Ronan resident Effie Clairmont got an opportunity to showcase her talent for barrel racing as she captured first place in a talent-rich barrel racing pool in the Pioneer Day Rodeo Finals Sunday at the Ronan Fairgrounds.
Clairmont’s time of 16.09 bested a field that included Carissa Stoner, Emily Kamura, and Charlo’s Abby Knight. Clairmont won the lion’s share of the prize money raking in $676 dollars.
For Clairmont, capturing the barrels in front of her home crowd on Pioneer Days was “big” for the racer now in her 17th season of racing.
“In racing, you have your ups and downs and I’ve been having some pretty good runs with both of my horses,” Clairmont said. “I really just tried to not over think. He’s the kind of horse that if you start out too hard, he’ll go right past the barrels. You just have to find a balance to keep his speed going and not over think it or the horse will get too aggressive.”
Clairmont’s horse Smart Tag, owned by Dr. Kara Harrop in Ronan, has developed a synergistic relationship with Clairmont.
“I’ve been running Smart Tag since last year and this year we are really coming,” Clairmont said. “I’ve been running him all year. I am very proud of my run today. I really appreciate all of the competitors and I appreciate my parents and their patience.”
Clairmont gives a lot of credit to her horse.
“I’ve attended two rodeos, won two jackpots, and I’ve done it riding with him,” Clairmont said. “I’ve won money every time I’ve ridden with him.”
Ronan mini bull rider Carnell Smith also showcased his potential on Sunday and finished fourth in the mini bulls. This was the first-time ever that Smith said he rode the mini bulls for more than eight seconds.
Polson’s own Payton Fitzpatrick got a chance to showcase his ability in the main feature but it wasn’t easy.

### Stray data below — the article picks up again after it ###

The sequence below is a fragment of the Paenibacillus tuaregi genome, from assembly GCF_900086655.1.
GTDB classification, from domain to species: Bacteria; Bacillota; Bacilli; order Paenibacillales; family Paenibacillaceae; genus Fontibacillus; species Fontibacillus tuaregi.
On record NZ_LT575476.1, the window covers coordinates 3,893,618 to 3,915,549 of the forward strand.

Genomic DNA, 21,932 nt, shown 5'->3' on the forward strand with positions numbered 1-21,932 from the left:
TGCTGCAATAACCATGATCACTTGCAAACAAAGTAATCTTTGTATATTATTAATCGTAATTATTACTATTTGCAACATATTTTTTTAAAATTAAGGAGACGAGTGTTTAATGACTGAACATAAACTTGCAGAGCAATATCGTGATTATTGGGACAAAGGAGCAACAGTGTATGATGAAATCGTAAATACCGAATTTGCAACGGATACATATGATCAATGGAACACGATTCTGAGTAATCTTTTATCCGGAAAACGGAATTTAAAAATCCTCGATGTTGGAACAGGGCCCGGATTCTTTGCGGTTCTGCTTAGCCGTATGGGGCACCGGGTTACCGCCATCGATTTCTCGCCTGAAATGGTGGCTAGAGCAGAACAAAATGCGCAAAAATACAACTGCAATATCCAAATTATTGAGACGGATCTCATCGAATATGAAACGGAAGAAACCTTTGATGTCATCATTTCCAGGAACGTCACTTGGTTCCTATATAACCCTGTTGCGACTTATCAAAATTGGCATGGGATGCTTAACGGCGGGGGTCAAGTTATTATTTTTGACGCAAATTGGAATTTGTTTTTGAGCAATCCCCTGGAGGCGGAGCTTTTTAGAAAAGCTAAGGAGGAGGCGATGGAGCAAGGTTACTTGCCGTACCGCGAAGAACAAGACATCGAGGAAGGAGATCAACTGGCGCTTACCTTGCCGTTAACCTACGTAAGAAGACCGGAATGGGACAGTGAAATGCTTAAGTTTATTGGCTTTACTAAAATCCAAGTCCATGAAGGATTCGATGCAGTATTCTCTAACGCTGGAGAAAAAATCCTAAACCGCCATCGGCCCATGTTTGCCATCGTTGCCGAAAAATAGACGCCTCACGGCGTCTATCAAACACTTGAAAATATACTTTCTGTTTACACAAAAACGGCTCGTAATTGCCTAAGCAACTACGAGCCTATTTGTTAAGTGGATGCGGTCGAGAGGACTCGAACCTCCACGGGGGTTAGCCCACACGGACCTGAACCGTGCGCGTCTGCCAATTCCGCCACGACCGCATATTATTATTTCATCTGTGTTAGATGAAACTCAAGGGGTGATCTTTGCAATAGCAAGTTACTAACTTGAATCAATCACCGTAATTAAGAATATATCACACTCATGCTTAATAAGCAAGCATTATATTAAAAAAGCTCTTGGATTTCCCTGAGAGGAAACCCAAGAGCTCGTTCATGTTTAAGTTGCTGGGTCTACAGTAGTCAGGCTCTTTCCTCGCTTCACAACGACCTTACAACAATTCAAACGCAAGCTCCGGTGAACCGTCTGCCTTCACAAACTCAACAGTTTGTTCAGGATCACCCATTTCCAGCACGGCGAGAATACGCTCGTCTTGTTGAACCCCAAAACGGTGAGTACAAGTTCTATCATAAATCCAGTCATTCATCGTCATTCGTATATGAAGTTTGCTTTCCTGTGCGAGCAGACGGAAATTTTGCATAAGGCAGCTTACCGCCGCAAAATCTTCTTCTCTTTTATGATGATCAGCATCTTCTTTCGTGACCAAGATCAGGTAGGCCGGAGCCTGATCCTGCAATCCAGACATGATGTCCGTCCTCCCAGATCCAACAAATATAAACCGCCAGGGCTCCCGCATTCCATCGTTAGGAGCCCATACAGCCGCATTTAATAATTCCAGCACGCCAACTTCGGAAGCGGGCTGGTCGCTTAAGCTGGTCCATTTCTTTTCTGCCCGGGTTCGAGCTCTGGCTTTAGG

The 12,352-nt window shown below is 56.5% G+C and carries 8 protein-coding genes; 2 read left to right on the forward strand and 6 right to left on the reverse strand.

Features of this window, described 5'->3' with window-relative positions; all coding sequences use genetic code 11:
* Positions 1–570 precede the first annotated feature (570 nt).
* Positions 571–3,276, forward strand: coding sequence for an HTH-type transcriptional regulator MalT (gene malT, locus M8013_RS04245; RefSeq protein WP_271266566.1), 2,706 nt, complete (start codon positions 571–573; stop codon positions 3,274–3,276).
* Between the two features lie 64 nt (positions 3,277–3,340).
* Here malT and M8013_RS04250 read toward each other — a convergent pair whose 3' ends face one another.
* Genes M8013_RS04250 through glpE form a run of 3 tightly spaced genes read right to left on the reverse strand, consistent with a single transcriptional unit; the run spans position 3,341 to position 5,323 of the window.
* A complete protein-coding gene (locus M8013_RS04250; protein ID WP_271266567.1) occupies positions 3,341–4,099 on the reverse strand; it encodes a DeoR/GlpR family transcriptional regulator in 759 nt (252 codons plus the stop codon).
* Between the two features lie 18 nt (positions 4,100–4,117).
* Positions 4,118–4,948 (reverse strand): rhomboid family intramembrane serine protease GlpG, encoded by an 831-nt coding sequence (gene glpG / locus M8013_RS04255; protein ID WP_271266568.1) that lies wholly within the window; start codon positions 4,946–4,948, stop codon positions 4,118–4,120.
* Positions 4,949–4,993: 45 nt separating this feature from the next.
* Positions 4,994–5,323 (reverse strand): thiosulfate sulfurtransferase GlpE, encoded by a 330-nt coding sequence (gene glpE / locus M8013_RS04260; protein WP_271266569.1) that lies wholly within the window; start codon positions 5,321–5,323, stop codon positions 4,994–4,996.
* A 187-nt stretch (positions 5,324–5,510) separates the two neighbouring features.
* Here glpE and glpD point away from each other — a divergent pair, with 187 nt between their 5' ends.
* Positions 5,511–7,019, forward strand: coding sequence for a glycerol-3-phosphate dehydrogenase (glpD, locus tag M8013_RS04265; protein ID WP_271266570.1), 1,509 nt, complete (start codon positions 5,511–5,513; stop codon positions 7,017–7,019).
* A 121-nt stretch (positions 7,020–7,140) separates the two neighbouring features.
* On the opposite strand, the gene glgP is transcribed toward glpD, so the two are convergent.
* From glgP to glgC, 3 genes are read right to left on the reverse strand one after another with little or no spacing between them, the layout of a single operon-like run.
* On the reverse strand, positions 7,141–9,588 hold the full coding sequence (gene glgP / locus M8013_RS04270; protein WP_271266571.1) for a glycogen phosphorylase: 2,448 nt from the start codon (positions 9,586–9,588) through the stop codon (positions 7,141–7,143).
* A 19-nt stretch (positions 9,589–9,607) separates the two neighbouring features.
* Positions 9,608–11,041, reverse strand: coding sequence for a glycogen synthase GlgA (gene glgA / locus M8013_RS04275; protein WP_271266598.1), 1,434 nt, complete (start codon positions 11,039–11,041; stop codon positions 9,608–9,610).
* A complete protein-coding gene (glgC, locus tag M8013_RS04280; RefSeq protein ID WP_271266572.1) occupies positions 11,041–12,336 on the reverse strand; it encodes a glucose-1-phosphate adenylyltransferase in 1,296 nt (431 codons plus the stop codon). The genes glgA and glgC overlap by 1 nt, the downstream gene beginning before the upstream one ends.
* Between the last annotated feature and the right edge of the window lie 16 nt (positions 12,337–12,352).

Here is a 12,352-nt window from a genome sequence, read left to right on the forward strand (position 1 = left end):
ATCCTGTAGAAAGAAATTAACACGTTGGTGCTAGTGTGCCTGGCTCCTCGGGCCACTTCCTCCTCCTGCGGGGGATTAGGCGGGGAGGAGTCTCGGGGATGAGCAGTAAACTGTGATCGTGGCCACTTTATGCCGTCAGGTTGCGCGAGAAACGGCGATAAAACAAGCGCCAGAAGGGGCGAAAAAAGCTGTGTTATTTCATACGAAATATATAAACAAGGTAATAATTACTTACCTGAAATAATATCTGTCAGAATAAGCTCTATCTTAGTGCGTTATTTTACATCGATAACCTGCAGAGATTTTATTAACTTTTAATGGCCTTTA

Fitzpatrick captured the feature event on Sunday but he didn’t come out of the bucking shoot in style.
Fitzpatrick had to have a re-ride after his first ride wasn’t successful.
“When he came out of (the bucking shoot) I rolled his shoulder to the left and he planted me onto the ground,” Fitzpatrick said on his first ride. “I tried spinning him to the left. You have to ride them both ways in this sport and it worked out today. I am glad to finish this weekend (on top).”
Fitzpatrick, who won a PCRA Rodeo in Cooley City, Wash. earlier this year, has been trying to establish himself on the Montana circuit after struggling with shoulder problems.
“I really battled a shoulder injury and I eventually had to have surgery on it in November,” Fitzpatrick said. “I’ve popped it out more than nine times and it destroyed my chances at pro rodeo (at that time).”
Now recovered, Fitzpatrick has been taking advantage of his health.
“This is all I do,” Fitzpatrick said. “If I wasn’t doing this, I don’t know what I would be doing. I look forward to every weekend when I am not at home on the ranch. It’s a lifestyle like no other. I dread the day that my rodeo days will come to an end.”
Fitzpatrick and his cousins continue to support each other in their quest to make their mark in the rodeo world.
Caden Fitzpatrick, who is Payton’s cousin, said they support each other in the physically demanding sport.
“I rode a bull named Crazy Legs and I collapsed my lung and broke two ribs in a previous competition,” Caden Fitzpatrick said. “It’s pretty awesome to see Payton (move up). I’ve watched him ride mini bulls, sheep and calves to get all the way to this point. We just kind of improve and watch videos and tell each other what we did wrong.”
Austin Reynolds, who travels with the Fitzpatricks, also said he is supporting Payton in his quest to move up in the rodeo world.
“I rode a bull today and got bucked off,” Reynolds said. “You just have to have a short memory and the biggest part of this game is mental.”
Reynolds, a Ronan resident, said trying to perform in front of his home crowd offers him extra incentive to perform.
“It gets bigger every year, and it gets awesome and good to come to your hometown rodeo and put on a show for everyone,” Reynolds said. “I try my best when I am here, especially in front of your hometown. It gets your blood pumping.”
Pete White, owner of the Pistol Creek Rodeo in Ronan, said he was “pleased” with the turnout this year.
“It was really competitive this year,” White said. “These guys are competing for money and entry fees. There are a lot of folks rodeoing every week since maybe the end part of mid June-July,” White said. “By August, everyone is really dialed in. That is a good time for rodeo because everyone is on their game and competition. That is when we get some of the best in the state. The crowd really got into it and when you have the crowd into it, it gives a different vibe and the competition becomes great. This rodeo was just phenomenal.”